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Using Games to Learn About Biomes

As a cumulative project, they were tasked to create a board game
Grade 4 students designed board games to illustrate the knowledge they acquired during their recent IB PYP Unit of Inquiry ‘Sharing Our Planet’ where they examined the central idea that “the state of the Earth’s biomes is affected by change in climate.” 

Students researched how various animals and plants adapt to the climate, and how climate change affects the different biomes. As a cumulative project, they were tasked to create a board game that teaches the players about a biome or biomes of their choice. 

The games included tasks like hurdles or questions and students also had to come up with playing and set-up instructions as well as a persuasive pitch for the game. 

Rivka created a board game with multiple biomes, where each player needs to collect an item in each biome to finish. Whoever gets through all of the biomes first wins the game. 

“You have to get through the rainforest, tundra, marine and desert biome,” explained Rivka. “All the items players have to collect are specific to the biomes, like arctic hares, low growing shrubs, fish, clamshell and others.” 

Ainsley, Allie and Khaila all worked together on their board game titled “Biomes Extravaganza.” Players choose two animals (one from the grassland biome and one from the freshwater biome), then roll the dice and move around the board. On the dice, there are bonus challenges that must be completed. In certain spaces, there are mystery cards, fire spaces, water buckets and spinner squares.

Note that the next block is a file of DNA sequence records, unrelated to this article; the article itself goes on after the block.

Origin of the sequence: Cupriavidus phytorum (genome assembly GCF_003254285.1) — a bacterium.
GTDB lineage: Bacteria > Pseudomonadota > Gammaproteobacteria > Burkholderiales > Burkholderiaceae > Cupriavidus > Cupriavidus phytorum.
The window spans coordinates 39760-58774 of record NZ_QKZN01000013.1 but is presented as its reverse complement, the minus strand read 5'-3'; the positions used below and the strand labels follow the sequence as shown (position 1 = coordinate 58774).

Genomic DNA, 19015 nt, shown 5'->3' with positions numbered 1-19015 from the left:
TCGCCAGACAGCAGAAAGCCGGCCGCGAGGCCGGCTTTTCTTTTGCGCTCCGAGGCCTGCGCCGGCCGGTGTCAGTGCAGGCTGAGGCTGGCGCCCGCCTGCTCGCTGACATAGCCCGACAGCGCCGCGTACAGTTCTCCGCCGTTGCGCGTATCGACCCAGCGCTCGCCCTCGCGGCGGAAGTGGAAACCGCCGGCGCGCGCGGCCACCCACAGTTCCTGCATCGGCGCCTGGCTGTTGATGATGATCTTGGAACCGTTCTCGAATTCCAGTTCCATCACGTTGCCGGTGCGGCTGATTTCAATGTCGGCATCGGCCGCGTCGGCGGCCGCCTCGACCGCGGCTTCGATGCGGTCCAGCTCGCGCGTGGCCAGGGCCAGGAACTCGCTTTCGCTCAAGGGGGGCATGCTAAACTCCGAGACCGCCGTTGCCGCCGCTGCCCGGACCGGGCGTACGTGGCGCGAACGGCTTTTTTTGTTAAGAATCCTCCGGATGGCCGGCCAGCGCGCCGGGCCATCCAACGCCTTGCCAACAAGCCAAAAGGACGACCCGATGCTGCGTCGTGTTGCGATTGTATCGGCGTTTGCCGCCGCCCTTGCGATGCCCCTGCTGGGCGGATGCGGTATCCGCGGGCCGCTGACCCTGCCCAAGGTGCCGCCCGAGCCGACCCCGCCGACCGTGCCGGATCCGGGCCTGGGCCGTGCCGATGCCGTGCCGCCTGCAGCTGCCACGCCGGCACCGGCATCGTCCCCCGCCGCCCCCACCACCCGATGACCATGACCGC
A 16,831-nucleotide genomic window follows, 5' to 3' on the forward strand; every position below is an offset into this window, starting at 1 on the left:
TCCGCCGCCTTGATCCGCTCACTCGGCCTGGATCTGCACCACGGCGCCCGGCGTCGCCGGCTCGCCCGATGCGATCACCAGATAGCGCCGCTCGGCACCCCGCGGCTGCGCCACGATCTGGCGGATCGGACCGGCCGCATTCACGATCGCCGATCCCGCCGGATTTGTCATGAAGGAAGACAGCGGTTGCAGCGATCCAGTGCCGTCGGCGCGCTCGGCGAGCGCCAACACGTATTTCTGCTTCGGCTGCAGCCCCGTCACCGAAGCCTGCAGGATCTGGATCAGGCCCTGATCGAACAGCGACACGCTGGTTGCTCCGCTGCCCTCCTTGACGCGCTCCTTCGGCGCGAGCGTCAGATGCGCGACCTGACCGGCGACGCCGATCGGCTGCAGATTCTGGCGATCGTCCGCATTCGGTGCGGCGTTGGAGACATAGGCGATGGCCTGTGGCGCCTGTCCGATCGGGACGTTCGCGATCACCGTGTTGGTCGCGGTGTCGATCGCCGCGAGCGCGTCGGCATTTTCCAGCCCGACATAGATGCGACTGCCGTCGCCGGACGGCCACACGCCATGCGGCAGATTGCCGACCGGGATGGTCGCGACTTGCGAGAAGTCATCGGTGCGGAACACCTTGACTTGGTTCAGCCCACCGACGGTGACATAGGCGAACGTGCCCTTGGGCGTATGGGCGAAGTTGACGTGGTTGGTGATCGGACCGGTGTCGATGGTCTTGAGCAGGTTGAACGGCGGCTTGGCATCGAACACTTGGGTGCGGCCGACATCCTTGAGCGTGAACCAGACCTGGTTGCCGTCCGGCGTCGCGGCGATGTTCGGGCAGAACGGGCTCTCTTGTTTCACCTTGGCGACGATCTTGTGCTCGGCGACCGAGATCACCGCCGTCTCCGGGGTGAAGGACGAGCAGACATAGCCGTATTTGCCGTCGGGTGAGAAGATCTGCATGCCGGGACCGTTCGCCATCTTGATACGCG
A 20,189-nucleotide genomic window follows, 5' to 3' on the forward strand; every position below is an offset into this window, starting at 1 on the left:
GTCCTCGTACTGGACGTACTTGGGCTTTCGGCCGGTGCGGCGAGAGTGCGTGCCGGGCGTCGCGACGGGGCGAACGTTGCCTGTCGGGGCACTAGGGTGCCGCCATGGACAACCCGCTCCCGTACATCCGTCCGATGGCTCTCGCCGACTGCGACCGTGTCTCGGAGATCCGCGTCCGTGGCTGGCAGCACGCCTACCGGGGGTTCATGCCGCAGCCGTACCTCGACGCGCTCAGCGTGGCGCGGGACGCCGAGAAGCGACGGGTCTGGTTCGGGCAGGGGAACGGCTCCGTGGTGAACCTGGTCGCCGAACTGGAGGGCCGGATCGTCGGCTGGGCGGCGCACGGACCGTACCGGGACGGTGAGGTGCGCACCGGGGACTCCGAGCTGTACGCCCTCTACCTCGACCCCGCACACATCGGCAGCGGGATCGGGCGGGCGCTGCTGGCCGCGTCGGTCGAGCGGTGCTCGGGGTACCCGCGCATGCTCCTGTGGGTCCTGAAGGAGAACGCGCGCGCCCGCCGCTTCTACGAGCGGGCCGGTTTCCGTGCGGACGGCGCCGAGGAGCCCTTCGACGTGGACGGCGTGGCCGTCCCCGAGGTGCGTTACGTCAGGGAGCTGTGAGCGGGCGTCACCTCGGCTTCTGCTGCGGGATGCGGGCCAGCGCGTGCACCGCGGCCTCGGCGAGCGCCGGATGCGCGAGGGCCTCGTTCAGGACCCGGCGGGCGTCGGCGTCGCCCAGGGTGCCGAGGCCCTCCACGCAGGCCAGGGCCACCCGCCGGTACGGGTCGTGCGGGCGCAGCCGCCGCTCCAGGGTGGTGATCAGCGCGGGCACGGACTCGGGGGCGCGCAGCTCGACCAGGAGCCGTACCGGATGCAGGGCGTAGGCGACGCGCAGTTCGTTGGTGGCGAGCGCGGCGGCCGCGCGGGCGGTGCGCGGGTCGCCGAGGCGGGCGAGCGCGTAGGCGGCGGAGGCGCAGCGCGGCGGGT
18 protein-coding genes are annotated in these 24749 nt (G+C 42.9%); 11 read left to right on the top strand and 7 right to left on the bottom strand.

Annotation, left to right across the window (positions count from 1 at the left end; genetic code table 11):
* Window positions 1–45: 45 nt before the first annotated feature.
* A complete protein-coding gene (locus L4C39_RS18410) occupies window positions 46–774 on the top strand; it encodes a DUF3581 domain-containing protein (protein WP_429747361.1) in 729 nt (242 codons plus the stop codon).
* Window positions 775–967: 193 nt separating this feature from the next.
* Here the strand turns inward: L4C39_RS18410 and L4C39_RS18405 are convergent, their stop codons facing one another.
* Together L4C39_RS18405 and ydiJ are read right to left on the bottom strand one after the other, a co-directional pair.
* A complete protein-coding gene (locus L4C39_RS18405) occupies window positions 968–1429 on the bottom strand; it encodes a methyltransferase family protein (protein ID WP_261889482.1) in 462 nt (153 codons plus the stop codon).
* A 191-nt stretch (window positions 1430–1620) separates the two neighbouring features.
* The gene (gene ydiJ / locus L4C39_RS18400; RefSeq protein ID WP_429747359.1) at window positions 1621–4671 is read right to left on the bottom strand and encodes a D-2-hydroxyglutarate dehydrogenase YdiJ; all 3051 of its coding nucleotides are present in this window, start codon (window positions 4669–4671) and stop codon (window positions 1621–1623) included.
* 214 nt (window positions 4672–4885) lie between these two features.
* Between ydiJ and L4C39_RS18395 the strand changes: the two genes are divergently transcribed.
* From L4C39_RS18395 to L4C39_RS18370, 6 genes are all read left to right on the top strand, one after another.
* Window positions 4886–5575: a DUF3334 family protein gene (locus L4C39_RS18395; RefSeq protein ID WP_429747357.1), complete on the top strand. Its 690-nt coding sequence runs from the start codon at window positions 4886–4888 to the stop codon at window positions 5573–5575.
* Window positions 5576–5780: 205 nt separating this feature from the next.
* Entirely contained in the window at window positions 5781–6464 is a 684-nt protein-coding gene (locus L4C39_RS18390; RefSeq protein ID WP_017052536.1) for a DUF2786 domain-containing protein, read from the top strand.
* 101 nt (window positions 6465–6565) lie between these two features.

“I love the grasslands,” said Ainsley. “I like all the animals that live there, especially the tigers.”

As a way to entice others to play their game, the group wrote, “If you like Clue and The Game of Life, this is another reason to buy/play the game! Plus you learn a lot about two specific biomes… also this shows you can work together as a team to stop the fires from killing the animals.” 

Other games students came up with include “A War in the Woods,” “Animal Ram” and “Mountain Impossible.” 

To wrap up their projects, students played each other's games to get an in-depth analysis of what their peers had created. 
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